Too Much of a Good Thing: Changing Dynamics in Saturated Markets

In a previous blog post we discussed the benefits that industry clustering has brought to the Maine craft brewing landscape. From knowledge spillover to increased access to suppliers, all signs point to industry clustering being a resounding benefit for an industry that’s been booming for the last decade. To illustrate this, in Maine alone, from 2007 to mid-2018 the number of breweries has grown from 14 to over 120.

All this growth in Maine is causing some pause in an industry used to double digit growth recently, with production on the decline from 2016 to 2017 by 0.2%. With this explosive, concentrated growth comes the inevitability of increased competition and market saturation. Nationally, 97 breweries closed in 2016, up from 68 in 2015, and 46 in 2014. It makes sense that smaller markets with large amounts of breweries, like Maine, would feel the pressure from this cool-down. A recent article highlighted the changing dynamics of the Maine brewing industry, noting that breweries are increasingly focused on the business aspects of running a brewery like marketing and distribution, instead of the actual beer making.

Hit hard by recent industry trends are mid-sized breweries. In Maine, recent reports have cited Geary’s Brewing as a prime example of the greats of yore being pushed out by new upstarts crowding the landscape. Established in 1983, Geary’s production began to fall as the industry has grown in Maine, down 68% from its high in 2008. According to media reports, this pushed Geary’s to the brink of bankruptcy recently as they sought new owners who have tried to engineer a turnaround strategy that balances their loyal following among older customers with a need to appeal to younger audiences with differing taste preferences.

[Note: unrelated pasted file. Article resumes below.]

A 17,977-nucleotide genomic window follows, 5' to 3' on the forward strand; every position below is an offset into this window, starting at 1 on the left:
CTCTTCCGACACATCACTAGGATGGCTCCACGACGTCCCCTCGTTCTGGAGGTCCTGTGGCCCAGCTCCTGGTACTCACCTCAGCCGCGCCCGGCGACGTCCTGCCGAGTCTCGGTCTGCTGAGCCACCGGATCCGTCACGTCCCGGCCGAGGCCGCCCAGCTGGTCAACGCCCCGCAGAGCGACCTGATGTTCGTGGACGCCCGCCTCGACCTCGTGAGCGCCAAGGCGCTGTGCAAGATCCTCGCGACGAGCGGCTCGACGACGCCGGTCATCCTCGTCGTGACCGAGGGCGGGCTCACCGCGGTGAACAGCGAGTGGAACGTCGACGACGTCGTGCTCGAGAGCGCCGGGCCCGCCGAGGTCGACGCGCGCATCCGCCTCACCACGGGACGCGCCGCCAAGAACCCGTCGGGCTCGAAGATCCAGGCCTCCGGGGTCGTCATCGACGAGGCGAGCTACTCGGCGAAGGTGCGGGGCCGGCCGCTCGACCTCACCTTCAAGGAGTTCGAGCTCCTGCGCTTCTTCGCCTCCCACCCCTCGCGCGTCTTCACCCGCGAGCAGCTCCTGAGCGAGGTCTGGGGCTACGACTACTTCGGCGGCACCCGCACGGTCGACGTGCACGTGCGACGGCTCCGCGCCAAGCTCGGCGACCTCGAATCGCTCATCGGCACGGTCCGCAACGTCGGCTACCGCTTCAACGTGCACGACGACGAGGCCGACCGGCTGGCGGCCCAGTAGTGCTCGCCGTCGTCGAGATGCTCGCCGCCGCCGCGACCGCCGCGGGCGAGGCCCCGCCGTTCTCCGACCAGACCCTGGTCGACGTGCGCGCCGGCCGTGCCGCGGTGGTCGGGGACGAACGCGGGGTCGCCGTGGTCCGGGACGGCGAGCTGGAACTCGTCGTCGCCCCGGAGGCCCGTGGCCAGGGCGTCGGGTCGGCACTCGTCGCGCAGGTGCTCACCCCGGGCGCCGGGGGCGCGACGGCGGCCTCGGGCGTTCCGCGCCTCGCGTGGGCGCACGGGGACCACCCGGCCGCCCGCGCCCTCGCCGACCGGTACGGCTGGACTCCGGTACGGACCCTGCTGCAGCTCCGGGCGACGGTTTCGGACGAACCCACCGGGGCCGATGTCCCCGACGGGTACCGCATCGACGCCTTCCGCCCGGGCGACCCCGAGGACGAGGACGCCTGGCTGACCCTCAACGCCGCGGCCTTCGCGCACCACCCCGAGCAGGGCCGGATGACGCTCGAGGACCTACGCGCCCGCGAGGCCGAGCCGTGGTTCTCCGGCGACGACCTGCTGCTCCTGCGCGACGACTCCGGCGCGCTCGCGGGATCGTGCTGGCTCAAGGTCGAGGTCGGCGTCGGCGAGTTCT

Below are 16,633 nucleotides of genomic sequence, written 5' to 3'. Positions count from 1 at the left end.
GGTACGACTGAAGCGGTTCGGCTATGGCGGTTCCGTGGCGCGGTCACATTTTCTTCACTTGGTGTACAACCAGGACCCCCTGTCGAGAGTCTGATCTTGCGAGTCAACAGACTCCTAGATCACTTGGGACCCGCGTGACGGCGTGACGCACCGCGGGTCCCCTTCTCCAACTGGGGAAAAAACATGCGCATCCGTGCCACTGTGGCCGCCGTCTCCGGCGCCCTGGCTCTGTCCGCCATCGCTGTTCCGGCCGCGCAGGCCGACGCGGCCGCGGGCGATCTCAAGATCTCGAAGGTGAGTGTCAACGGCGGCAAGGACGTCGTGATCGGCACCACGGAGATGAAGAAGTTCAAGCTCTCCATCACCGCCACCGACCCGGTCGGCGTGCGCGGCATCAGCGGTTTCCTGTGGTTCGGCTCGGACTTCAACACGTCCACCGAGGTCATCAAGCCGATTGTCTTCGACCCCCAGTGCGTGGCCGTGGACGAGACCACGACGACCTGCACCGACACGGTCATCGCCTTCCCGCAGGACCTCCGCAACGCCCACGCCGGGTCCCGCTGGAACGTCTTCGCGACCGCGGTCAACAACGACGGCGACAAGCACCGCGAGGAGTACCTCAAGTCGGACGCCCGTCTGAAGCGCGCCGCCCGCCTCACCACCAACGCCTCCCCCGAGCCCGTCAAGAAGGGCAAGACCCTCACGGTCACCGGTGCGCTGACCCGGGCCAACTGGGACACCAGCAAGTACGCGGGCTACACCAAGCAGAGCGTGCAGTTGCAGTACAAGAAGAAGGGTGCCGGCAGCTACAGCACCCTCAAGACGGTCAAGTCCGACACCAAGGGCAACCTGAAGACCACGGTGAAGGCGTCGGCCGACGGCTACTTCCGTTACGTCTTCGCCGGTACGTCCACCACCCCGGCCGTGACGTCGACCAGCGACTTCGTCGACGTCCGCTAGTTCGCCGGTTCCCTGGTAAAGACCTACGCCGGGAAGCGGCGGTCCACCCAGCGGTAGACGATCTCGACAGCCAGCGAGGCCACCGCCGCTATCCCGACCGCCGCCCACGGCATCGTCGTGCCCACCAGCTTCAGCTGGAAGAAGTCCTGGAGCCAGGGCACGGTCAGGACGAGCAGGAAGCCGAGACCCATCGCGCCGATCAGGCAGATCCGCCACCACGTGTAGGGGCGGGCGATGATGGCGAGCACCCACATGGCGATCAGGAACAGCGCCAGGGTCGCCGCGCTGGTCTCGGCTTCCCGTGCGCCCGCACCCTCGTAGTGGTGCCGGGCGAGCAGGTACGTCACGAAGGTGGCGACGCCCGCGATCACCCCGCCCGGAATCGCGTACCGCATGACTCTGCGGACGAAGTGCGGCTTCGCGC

Even successful brands like Allagash Brewing have caught the concern of some industry publications. A report in Strategy and Business gives the example of Allagash as a currently successful midsized brewery that is stuck in a spot within the industry that is potentially limiting to growth. Midsize breweries of this type often lose the hyper-local appeal of small microbreweries, but they can’t yet match the production and distribution mechanisms of the much larger craft breweries like Sierra Nevada and Sam Adams.

Moving forward it is apparent that certain breweries will have to make some changes to combat these industry wide headwinds. We have found that it is best for businesses to think about pathways to sustainable growth earlier, so that factors like cost reduction and operational efficiencies can be implemented before a business is inching towards unsustainability. Turnaround plans are hard to execute correctly while balancing the daily demands of production, distribution, etc. At Opus we have experience in applying sound turnaround principals at the core of all business to the specialized dynamics of niche industries like craft brewing. Industry clusters like Maine’s craft breweries are great additions to a local economy and culture, but it is important for owners to continuously seek out best business practices to make sure their great product can drive a sustainable venture with long term prospects for profitability and growth.